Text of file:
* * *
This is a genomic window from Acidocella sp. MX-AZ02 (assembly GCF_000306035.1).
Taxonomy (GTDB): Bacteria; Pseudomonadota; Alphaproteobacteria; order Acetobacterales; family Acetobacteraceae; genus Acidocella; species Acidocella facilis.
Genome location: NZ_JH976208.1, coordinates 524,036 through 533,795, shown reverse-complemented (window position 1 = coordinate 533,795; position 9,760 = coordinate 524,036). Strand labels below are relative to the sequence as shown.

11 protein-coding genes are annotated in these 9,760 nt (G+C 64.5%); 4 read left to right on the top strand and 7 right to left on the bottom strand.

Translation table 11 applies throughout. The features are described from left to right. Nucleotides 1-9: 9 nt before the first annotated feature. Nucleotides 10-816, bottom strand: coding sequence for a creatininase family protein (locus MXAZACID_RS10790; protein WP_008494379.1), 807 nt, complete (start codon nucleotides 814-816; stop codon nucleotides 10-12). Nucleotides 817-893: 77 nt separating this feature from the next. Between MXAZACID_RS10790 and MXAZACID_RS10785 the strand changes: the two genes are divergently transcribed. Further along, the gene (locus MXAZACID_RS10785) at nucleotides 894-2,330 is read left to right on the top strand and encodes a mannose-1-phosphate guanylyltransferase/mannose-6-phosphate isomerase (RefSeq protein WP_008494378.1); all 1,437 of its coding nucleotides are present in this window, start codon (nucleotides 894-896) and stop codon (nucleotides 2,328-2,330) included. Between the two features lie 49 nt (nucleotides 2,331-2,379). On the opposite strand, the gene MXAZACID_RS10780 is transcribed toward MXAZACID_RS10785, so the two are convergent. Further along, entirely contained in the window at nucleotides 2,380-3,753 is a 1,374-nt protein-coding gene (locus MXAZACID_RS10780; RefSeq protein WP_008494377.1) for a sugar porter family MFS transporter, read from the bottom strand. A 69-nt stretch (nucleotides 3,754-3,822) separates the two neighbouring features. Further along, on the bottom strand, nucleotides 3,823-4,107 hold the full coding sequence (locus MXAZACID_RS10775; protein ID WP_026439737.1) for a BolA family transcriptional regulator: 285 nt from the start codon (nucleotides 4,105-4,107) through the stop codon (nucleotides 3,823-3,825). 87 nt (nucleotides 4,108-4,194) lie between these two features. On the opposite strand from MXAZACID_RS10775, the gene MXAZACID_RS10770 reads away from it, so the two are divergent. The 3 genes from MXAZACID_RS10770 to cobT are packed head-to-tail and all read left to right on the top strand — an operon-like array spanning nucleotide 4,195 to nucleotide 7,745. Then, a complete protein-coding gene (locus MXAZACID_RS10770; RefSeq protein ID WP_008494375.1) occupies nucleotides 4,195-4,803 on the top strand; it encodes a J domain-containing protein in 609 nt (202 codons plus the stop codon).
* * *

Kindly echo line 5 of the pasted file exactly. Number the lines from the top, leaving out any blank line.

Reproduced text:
Translation table 11 applies throughout. The features are described from left to right. Nucleotides 1-9: 9 nt before the first annotated feature. Nucleotides 10-816, bottom strand: coding sequence for a creatininase family protein (locus MXAZACID_RS10790; protein WP_008494379.1), 807 nt, complete (start codon nucleotides 814-816; stop codon nucleotides 10-12). Nucleotides 817-893: 77 nt separating this feature from the next. Between MXAZACID_RS10790 and MXAZACID_RS10785 the strand changes: the two genes are divergently transcribed. Further along, the gene (locus MXAZACID_RS10785) at nucleotides 894-2,330 is read left to right on the top strand and encodes a mannose-1-phosphate guanylyltransferase/mannose-6-phosphate isomerase (RefSeq protein WP_008494378.1); all 1,437 of its coding nucleotides are present in this window, start codon (nucleotides 894-896) and stop codon (nucleotides 2,328-2,330) included. Between the two features lie 49 nt (nucleotides 2,331-2,379). On the opposite strand, the gene MXAZACID_RS10780 is transcribed toward MXAZACID_RS10785, so the two are convergent. Further along, entirely contained in the window at nucleotides 2,380-3,753 is a 1,374-nt protein-coding gene (locus MXAZACID_RS10780; RefSeq protein WP_008494377.1) for a sugar porter family MFS transporter, read from the bottom strand. A 69-nt stretch (nucleotides 3,754-3,822) separates the two neighbouring features. Further along, on the bottom strand, nucleotides 3,823-4,107 hold the full coding sequence (locus MXAZACID_RS10775; protein ID WP_026439737.1) for a BolA family transcriptional regulator: 285 nt from the start codon (nucleotides 4,105-4,107) through the stop codon (nucleotides 3,823-3,825). 87 nt (nucleotides 4,108-4,194) lie between these two features. On the opposite strand from MXAZACID_RS10775, the gene MXAZACID_RS10770 reads away from it, so the two are divergent. The 3 genes from MXAZACID_RS10770 to cobT are packed head-to-tail and all read left to right on the top strand — an operon-like array spanning nucleotide 4,195 to nucleotide 7,745. Then, a complete protein-coding gene (locus MXAZACID_RS10770; RefSeq protein ID WP_008494375.1) occupies nucleotides 4,195-4,803 on the top strand; it encodes a J domain-containing protein in 609 nt (202 codons plus the stop codon).